Petrus Christus: St Eligius in his Workshop - 1449
New York, Metropolitan Museum of Art
St Eligius was born to an influential family in the French town of Limoges in about ad 588. His first calling may have been as a farrier but he later established himself as a goldsmith. He left Limoges and traveled north to work for the royal treasury where he came to the attention of the Merovingian king Clothaire II. It seems that Clothaire came to value him as much for his abilities as an advisor as for his skill as a goldsmith, and on the king’s death in 629, his successor Dagobert confirmed Eligius as his chief councilor. In 641 he was made bishop of Noyon-Tournai and was conspicuous in his efforts to convert his mainly pagan flock. He was also notably assiduous as a founder of monasteries and churches. His cult was widespread in France (and indeed in much of Europe due to his adoption as patron saint of goldsmiths, blacksmiths and farriers) but became particularly strong in the area centered on the Flemish cities of Tournai, Courtrai, Antwerp, Ghent and Bruges.
Petrus Christus has depicted St Eligius seated at a bench in his goldsmith’s workshop surrounded by his tools and retail stock, including rings, a piece of coral, ewers and other liturgical objects. Standing behind him are an elegantly dressed young couple; the young woman wears a magnificent brocade dress which attests to her wealth as does the gentleman’s fur lined tunic and gold chain. The purpose of their visit is evident because Eligius, while holding his balance in one hand, grasps a gold wedding ring in his other. We are given another clue in the bridal girdle which is conspicuously arrayed on the goldsmith’s bench.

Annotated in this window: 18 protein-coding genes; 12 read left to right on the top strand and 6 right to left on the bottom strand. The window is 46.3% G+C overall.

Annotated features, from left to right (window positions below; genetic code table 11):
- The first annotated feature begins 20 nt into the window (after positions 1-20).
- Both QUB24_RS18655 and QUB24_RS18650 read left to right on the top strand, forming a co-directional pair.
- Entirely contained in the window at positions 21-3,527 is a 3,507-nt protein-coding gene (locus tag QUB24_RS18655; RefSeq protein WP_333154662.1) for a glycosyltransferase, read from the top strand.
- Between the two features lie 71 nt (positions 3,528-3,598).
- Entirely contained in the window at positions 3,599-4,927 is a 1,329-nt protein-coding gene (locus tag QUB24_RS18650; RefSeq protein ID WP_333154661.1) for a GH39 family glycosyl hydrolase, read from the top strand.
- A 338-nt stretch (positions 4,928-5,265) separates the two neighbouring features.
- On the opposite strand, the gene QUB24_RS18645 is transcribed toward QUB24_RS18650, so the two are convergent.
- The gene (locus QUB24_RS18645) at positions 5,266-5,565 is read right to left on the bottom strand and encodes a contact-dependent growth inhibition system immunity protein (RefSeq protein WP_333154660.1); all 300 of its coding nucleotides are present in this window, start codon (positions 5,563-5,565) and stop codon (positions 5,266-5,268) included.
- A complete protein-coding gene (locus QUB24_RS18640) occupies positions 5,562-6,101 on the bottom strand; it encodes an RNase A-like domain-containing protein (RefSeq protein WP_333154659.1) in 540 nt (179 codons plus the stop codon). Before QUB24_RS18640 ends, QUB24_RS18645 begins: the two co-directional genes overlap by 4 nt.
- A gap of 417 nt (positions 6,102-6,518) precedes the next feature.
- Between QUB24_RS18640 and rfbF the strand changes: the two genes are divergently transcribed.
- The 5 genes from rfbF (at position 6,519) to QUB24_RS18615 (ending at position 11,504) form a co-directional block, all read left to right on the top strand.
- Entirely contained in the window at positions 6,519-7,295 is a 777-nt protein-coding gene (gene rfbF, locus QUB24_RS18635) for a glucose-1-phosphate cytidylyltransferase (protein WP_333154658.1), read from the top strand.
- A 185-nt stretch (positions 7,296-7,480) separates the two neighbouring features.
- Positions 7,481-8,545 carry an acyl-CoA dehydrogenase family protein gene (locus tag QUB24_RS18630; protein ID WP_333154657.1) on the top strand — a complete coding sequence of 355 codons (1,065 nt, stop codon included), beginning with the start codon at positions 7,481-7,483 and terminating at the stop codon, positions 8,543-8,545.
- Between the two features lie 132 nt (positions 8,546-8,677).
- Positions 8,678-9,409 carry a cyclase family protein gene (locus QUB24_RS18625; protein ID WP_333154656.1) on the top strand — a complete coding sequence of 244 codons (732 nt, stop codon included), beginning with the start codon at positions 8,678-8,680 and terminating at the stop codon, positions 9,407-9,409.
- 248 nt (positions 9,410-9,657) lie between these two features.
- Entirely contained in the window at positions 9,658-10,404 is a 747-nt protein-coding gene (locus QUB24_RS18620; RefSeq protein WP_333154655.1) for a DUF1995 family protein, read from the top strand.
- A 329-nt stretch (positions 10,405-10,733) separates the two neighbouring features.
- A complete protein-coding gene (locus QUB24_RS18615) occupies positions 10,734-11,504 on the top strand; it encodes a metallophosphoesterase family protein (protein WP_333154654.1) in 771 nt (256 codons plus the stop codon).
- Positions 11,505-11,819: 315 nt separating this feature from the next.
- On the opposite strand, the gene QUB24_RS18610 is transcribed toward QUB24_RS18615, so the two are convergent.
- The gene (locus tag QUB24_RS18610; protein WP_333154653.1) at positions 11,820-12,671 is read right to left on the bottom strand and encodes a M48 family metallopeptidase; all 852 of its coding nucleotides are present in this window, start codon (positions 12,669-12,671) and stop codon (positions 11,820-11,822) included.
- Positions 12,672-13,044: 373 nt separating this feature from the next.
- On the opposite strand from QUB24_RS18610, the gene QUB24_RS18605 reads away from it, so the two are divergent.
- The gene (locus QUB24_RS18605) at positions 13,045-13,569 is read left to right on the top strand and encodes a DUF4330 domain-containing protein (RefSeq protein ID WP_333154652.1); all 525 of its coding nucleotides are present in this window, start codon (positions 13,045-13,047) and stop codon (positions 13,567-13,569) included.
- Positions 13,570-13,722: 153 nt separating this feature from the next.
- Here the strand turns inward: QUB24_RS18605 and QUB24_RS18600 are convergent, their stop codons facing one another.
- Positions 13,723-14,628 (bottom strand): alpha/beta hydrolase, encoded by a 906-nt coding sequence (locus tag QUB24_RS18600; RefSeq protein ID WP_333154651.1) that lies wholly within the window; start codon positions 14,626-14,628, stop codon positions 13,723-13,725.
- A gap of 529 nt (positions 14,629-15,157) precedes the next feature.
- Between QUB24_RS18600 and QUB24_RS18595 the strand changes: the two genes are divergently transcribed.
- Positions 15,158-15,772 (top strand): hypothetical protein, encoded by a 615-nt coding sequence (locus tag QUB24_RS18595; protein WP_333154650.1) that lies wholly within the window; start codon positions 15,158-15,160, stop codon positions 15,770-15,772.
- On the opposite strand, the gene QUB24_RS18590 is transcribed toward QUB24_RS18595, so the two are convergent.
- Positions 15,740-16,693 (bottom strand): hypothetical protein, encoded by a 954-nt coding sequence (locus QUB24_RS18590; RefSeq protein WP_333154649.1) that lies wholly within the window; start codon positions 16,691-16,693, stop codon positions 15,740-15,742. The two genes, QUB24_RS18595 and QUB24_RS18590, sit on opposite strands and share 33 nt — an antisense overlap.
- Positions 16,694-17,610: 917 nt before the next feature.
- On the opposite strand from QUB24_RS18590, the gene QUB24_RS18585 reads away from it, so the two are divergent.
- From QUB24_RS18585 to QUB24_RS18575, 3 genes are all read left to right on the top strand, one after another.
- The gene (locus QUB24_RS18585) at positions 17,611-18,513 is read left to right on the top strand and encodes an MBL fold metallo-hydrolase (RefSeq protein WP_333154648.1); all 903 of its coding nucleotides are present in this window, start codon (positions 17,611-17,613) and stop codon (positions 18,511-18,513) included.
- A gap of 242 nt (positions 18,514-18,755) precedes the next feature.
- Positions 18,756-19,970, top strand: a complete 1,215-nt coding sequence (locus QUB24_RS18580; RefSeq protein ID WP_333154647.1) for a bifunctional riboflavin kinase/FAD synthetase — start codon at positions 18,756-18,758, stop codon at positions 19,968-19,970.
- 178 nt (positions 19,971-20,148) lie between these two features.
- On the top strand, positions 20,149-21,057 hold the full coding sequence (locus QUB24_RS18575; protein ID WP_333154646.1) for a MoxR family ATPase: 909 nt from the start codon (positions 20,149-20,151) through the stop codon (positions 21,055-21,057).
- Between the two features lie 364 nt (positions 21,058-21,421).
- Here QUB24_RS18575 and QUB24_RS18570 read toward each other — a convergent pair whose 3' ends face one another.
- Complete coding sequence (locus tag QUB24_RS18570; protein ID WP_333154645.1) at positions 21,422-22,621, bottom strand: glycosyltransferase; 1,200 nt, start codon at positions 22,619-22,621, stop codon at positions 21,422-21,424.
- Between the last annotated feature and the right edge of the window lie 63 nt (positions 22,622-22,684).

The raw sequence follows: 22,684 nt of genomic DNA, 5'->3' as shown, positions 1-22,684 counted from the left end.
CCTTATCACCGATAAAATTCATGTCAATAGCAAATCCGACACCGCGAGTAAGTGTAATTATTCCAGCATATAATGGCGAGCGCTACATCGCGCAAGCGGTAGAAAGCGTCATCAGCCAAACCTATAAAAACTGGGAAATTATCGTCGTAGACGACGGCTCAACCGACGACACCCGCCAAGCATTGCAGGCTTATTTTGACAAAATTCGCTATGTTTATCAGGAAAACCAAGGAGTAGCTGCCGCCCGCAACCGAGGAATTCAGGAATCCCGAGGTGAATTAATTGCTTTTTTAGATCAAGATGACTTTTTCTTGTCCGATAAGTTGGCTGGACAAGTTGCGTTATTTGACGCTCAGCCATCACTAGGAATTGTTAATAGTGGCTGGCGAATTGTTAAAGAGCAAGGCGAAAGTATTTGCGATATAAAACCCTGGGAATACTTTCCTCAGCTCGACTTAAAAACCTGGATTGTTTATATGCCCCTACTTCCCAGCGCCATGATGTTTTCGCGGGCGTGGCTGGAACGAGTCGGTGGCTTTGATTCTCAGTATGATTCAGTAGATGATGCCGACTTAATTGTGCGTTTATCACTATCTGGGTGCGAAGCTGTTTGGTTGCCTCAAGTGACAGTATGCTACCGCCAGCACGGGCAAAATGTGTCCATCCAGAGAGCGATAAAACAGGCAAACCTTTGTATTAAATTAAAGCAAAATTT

Propped against the reveal of the shop front (for we are indeed viewing the goldsmith and his clients from the street, the bench forming a sales counter similar to the way St Joseph displays his wares in the right hand panel of the Mérode Altarpiece we see a prominently displayed convex mirror. We can clearly see the reflection of the market square and two fashionably dressed men within it (does one represent the viewer?). One of these gentlemen is carrying a falcon, perhaps showing him to be a member of those idle classes who can afford such pastimes, in marked contrast to the solidly bourgeois virtues of diligent enterprise exhibited by St Eligius. The mirror performs another function – it serves to aid the illusion that we, the viewers, are part of the action, an impression enhanced by the way that the artist has positioned his protagonists in close proximity to the picture plane, and the way that the girdle is positioned on the bench, spilling over into the viewer’s space.
The painting was commissioned by the goldsmiths’ guild of Bruges - essentially it is an advertisement for their services and indeed some scholars have interpreted it as the first secular painting in Netherlandish art, questioning whether the seated figure should really be equated with St Eligius at all, but should rather be seen as a likeness of one of the members of the guild. Whichever way one wishes to interpret the piece, there is no doubt as to its charm. Petrus Christus was an admirer and follower of Jan van Eyck as can be seen in the way that he has lavished such effort on the minutest details of this painting. Furthermore, the convex mirror is an obvious quotation from The Arnolfini Portrait by van Eyck now in the National Gallery, London. It used to be thought that Christus was a pupil of the great man but scholars now believe that there was in fact little or no personal contact between the two. Be that as it may, Christus was a worthy successor to van Eyck’s legacy.
Image: Wikimedia Commons
1449–50 Andrea del Castagno: Assumption of the Virgin with SS Miniato and Julian, Berlin, Gemäldergalerie
c1450 Stefan Lochner: Virgin of the Rose Bower, Cologne, Wallraf-Richartz Museum
c1450–51 Piero della Francesca: Portrait of Sigismondo Malatesta, Paris, Musée du Louvre